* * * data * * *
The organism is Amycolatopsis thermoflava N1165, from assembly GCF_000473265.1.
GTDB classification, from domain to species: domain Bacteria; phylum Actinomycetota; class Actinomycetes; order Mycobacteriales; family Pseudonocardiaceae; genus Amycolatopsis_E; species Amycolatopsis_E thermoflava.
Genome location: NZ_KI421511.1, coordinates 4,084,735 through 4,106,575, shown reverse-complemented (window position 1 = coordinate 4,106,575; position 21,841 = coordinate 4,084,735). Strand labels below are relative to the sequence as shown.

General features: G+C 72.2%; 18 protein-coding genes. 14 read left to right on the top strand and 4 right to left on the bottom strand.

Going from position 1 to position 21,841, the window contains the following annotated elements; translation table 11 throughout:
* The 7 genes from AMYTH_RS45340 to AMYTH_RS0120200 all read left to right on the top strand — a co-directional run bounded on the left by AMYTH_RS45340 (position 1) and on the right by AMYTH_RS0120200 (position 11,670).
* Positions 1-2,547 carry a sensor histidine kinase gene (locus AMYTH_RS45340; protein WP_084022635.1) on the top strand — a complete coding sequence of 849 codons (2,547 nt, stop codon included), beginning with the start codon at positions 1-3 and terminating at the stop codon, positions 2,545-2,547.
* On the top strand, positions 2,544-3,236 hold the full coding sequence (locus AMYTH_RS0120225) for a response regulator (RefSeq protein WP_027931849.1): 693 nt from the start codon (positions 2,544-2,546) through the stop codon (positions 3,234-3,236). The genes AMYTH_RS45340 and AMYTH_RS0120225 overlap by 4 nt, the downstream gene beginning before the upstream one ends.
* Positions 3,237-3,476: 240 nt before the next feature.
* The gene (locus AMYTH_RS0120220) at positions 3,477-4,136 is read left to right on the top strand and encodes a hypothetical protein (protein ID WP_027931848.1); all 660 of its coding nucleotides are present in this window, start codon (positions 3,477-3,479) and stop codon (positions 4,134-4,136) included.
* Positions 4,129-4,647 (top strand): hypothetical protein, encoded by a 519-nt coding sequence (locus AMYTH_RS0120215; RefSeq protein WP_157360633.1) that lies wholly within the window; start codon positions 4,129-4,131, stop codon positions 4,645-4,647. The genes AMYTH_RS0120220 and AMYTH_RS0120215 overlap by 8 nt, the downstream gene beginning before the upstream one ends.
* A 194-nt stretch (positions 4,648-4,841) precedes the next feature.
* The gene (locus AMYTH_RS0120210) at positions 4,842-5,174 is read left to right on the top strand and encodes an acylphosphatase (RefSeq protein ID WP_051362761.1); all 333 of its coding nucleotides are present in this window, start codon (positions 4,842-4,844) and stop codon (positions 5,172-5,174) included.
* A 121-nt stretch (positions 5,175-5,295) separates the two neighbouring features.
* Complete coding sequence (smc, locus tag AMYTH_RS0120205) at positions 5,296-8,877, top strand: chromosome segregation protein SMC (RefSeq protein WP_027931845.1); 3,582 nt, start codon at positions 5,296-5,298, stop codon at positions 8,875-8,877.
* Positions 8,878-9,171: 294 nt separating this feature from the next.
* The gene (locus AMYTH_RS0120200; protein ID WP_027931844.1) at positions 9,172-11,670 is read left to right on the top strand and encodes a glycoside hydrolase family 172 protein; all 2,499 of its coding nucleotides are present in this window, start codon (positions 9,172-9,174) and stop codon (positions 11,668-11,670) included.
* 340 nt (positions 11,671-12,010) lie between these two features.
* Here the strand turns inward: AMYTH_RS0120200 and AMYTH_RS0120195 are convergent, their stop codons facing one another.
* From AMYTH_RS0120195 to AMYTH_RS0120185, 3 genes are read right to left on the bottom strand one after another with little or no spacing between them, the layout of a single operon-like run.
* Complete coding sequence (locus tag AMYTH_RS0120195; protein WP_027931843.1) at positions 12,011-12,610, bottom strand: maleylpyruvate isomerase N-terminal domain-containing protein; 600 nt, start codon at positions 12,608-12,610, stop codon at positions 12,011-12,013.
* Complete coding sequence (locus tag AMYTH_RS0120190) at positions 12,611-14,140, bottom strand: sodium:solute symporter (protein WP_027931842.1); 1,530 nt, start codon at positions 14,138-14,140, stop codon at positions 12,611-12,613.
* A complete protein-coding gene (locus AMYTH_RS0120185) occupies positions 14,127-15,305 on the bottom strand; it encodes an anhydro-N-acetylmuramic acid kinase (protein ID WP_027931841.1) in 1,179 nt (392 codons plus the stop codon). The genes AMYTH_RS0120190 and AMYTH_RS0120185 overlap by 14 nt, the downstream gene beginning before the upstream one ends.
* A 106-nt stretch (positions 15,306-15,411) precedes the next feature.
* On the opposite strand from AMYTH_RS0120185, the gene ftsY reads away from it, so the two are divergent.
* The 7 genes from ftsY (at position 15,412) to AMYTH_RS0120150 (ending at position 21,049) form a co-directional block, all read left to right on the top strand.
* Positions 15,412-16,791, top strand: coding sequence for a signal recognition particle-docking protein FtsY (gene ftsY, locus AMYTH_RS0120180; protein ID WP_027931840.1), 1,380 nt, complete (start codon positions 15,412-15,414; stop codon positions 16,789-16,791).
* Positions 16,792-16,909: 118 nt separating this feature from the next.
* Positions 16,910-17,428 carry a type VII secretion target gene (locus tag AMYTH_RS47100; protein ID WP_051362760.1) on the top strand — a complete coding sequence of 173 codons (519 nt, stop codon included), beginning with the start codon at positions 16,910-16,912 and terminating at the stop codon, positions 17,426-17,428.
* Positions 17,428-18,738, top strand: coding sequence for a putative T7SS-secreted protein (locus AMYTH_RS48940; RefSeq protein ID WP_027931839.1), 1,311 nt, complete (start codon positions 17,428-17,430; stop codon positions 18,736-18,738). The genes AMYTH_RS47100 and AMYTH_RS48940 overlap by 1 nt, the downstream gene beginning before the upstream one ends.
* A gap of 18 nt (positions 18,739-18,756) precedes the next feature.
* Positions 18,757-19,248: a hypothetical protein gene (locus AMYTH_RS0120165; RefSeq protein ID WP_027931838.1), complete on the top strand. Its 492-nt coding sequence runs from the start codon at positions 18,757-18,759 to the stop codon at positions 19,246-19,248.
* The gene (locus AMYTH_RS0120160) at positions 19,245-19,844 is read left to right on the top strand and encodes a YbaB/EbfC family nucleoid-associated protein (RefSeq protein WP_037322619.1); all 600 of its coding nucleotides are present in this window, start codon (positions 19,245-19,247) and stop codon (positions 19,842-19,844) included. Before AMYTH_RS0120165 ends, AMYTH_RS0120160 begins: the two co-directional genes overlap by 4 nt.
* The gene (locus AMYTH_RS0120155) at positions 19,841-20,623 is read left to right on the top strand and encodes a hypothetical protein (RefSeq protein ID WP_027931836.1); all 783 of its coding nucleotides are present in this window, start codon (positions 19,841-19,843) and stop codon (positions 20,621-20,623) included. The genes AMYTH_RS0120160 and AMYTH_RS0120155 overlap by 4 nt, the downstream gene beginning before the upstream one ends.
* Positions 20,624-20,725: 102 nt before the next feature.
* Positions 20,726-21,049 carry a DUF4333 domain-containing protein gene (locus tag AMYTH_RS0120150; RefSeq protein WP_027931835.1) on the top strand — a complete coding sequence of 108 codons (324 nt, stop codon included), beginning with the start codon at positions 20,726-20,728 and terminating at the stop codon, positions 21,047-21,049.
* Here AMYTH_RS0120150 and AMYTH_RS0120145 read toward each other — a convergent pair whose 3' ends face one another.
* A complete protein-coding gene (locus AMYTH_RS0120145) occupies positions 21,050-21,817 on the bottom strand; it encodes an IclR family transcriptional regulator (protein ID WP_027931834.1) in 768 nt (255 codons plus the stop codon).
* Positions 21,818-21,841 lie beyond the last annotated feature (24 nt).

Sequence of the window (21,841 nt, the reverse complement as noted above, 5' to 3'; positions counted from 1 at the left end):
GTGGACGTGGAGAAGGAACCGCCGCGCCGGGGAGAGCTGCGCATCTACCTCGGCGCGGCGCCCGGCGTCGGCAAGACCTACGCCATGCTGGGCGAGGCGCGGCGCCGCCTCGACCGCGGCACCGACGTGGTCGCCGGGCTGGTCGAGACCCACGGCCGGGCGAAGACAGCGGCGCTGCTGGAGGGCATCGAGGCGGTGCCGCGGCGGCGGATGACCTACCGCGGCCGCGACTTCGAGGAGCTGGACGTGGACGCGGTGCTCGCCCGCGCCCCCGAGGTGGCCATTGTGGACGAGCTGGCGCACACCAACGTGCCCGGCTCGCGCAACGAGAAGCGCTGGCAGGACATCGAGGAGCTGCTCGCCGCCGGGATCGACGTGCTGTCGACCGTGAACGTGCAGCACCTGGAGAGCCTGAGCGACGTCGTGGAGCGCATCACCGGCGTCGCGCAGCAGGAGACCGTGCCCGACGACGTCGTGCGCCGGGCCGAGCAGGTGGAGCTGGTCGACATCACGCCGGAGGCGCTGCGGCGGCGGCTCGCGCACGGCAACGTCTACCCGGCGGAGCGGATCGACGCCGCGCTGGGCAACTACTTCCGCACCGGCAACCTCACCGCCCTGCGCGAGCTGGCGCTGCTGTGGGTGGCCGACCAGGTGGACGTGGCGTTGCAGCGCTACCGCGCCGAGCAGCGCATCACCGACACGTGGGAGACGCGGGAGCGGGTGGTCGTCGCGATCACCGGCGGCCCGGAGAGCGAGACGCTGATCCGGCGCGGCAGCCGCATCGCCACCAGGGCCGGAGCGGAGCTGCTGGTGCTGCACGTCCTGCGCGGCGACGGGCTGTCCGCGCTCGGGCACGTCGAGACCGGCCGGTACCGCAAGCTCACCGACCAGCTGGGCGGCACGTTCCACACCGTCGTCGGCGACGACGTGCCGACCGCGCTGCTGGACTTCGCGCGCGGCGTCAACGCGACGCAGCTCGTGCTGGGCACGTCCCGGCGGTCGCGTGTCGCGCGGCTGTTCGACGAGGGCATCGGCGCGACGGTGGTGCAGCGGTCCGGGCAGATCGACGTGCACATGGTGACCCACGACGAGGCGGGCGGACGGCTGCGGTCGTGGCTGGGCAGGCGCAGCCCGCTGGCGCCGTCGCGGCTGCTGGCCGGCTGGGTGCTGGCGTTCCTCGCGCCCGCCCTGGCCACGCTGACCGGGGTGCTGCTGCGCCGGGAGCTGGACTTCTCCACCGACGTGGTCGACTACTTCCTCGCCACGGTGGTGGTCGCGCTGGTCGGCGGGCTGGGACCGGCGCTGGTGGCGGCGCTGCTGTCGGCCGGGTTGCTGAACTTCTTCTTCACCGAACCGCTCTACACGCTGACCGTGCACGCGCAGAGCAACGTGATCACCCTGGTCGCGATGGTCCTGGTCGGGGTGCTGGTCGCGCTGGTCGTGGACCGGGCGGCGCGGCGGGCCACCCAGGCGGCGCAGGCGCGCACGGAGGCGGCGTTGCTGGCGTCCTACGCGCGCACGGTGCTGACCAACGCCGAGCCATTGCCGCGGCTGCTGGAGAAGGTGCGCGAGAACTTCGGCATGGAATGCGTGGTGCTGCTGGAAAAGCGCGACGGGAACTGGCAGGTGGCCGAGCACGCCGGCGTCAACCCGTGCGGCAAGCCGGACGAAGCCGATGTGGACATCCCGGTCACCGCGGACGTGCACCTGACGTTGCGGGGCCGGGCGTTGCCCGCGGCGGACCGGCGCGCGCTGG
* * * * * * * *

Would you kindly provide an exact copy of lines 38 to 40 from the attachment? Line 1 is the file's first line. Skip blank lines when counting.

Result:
* A complete protein-coding gene (locus AMYTH_RS0120145) occupies positions 21,050-21,817 on the bottom strand; it encodes an IclR family transcriptional regulator (protein ID WP_027931834.1) in 768 nt (255 codons plus the stop codon).
* Positions 21,818-21,841 lie beyond the last annotated feature (24 nt).

Sequence of the window (21,841 nt, the reverse complement as noted above, 5' to 3'; positions counted from 1 at the left end):